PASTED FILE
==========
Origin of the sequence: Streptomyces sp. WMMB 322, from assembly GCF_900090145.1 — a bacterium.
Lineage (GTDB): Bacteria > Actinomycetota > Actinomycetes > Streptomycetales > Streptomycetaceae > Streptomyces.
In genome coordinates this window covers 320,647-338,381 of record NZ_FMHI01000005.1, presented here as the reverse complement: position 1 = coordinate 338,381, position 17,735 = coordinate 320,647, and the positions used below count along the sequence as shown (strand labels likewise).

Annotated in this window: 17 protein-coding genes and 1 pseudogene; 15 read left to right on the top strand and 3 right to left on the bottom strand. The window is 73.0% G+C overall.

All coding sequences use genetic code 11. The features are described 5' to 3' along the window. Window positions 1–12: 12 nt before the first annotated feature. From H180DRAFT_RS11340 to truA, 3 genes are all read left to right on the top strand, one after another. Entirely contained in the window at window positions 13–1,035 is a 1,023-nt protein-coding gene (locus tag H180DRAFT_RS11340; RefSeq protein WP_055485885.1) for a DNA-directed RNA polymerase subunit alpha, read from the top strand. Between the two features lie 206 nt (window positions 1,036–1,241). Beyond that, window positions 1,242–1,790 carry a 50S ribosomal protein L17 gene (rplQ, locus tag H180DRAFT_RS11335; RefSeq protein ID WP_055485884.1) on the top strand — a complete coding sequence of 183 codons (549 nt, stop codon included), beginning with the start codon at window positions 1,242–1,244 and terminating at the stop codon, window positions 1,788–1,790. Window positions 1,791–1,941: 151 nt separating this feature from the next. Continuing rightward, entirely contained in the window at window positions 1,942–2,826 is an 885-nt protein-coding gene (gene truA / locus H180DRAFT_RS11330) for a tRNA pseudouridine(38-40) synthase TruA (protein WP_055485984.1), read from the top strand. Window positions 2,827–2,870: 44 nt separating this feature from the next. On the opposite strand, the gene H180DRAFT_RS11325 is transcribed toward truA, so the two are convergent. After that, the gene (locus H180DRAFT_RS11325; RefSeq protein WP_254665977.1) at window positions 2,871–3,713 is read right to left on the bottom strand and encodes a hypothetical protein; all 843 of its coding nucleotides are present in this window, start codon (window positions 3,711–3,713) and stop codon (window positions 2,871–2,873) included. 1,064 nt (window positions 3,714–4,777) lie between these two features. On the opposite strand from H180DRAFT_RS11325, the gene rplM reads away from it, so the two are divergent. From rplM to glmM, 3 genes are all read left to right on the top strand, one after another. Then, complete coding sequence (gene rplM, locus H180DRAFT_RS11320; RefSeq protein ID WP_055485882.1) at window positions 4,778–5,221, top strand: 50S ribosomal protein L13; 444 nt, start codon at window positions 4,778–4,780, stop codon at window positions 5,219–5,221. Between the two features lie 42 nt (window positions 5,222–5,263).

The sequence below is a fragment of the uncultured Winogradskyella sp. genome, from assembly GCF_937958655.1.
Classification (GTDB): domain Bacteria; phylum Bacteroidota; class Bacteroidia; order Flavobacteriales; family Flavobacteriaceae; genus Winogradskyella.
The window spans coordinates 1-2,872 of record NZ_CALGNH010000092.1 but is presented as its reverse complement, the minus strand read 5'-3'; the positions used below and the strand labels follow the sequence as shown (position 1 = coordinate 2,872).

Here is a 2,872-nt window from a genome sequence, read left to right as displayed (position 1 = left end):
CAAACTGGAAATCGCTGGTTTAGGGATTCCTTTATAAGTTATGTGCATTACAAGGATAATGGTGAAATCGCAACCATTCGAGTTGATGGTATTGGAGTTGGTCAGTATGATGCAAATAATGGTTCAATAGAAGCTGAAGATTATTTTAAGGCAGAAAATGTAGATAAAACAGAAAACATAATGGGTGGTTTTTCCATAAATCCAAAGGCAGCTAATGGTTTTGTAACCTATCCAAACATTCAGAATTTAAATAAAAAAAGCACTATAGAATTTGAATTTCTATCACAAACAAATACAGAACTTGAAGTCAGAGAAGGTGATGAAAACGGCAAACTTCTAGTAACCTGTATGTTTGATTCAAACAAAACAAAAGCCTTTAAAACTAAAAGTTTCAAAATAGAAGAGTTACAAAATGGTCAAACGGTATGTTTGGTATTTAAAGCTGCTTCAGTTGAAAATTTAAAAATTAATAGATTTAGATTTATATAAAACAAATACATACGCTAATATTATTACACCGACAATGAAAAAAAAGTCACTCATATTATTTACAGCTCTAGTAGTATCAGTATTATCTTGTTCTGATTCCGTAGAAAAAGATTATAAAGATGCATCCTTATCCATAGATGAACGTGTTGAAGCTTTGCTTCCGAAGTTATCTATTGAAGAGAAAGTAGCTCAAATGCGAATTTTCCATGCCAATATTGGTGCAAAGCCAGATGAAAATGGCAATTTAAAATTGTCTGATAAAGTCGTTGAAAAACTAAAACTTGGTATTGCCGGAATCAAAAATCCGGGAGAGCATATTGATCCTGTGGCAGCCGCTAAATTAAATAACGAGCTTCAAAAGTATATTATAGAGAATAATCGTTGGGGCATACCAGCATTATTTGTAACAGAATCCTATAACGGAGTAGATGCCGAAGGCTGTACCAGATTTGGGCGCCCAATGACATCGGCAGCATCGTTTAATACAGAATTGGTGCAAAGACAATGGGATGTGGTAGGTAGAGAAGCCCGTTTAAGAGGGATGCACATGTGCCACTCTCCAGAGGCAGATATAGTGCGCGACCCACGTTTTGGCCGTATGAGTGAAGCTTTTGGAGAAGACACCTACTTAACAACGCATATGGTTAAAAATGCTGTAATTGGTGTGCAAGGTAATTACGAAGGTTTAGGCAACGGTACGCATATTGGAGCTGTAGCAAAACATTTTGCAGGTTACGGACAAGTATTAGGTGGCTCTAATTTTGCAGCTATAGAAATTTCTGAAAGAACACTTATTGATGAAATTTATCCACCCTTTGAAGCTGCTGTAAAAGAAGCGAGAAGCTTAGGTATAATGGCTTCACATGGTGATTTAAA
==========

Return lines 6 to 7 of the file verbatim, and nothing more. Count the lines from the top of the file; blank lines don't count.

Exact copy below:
The sequence below is a fragment of the uncultured Winogradskyella sp. genome, from assembly GCF_937958655.1.
Classification (GTDB): domain Bacteria; phylum Bacteroidota; class Bacteroidia; order Flavobacteriales; family Flavobacteriaceae; genus Winogradskyella.